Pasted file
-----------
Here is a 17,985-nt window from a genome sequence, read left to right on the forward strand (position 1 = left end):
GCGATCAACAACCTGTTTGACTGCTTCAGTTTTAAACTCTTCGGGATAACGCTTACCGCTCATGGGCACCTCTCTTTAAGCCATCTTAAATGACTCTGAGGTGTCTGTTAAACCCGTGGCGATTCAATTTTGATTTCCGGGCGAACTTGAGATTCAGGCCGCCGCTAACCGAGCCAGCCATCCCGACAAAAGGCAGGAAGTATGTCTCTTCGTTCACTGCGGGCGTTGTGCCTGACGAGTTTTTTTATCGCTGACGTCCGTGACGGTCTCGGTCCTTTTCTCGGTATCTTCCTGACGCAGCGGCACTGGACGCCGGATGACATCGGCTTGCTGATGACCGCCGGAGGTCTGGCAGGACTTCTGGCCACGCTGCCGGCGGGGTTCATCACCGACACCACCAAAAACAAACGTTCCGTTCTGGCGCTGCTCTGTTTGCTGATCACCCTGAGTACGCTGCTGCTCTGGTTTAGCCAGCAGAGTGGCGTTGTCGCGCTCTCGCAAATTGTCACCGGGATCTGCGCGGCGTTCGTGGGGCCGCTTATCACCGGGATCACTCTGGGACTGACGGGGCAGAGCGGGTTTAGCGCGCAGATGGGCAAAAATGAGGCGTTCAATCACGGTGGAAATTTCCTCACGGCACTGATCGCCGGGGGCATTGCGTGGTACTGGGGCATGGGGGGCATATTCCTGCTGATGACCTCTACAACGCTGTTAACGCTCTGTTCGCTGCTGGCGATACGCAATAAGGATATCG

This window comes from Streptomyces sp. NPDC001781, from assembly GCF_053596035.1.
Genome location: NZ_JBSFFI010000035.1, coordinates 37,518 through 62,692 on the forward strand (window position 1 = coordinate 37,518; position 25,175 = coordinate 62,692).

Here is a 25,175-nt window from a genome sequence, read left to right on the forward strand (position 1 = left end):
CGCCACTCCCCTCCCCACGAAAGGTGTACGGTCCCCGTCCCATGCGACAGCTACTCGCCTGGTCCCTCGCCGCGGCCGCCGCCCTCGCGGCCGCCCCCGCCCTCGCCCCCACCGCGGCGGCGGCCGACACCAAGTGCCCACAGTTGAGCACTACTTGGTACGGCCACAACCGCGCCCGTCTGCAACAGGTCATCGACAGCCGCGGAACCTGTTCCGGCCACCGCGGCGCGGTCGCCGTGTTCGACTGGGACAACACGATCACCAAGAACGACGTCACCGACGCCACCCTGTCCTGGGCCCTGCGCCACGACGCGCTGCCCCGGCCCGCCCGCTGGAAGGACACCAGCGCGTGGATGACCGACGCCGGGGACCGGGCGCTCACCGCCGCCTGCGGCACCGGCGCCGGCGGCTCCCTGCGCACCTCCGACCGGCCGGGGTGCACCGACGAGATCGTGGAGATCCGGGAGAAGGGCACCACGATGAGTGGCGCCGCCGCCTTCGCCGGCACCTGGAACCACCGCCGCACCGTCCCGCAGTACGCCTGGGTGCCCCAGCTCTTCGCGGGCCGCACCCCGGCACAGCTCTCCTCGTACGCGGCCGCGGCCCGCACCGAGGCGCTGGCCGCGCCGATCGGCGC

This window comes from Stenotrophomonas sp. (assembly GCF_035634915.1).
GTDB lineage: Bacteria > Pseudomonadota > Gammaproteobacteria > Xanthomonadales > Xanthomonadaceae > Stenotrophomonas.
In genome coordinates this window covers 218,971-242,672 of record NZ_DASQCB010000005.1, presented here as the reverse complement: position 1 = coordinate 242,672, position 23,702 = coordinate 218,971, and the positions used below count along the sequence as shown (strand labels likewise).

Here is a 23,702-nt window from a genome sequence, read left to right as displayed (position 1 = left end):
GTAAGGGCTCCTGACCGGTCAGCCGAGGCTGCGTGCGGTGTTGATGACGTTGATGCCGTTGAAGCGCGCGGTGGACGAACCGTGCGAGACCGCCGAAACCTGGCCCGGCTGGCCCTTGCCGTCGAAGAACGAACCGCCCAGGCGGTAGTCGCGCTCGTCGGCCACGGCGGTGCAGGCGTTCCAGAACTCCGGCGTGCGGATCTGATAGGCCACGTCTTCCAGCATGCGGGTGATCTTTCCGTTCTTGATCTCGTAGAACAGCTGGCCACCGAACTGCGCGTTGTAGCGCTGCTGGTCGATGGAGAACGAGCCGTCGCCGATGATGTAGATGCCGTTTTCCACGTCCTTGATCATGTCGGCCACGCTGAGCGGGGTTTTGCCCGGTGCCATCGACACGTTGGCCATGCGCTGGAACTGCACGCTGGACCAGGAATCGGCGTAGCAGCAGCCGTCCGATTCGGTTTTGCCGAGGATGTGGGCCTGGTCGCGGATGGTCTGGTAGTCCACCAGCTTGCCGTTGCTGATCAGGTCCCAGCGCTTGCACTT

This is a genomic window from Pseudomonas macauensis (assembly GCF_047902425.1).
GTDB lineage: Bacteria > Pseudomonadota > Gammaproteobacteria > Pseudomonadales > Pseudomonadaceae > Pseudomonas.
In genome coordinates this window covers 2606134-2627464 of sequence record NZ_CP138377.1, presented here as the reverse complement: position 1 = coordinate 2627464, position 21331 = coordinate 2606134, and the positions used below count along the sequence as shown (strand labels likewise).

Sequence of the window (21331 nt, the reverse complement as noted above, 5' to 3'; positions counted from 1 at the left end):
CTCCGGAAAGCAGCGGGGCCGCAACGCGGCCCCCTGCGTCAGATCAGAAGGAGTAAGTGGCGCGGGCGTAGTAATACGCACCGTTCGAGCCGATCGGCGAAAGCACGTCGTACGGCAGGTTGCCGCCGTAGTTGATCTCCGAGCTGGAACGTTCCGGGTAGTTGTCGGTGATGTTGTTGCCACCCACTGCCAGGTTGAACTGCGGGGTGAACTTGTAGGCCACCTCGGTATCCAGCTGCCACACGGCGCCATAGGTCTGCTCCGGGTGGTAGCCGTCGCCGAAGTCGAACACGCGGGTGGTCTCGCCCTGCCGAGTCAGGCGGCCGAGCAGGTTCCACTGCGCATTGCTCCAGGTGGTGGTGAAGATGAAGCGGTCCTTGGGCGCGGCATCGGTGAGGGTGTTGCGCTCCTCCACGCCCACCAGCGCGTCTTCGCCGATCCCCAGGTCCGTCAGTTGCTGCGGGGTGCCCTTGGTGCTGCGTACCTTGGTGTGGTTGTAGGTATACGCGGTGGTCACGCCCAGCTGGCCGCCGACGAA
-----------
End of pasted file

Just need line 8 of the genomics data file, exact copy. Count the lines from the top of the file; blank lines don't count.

GTDB lineage: Bacteria > Pseudomonadota > Gammaproteobacteria > Xanthomonadales > Xanthomonadaceae > Stenotrophomonas.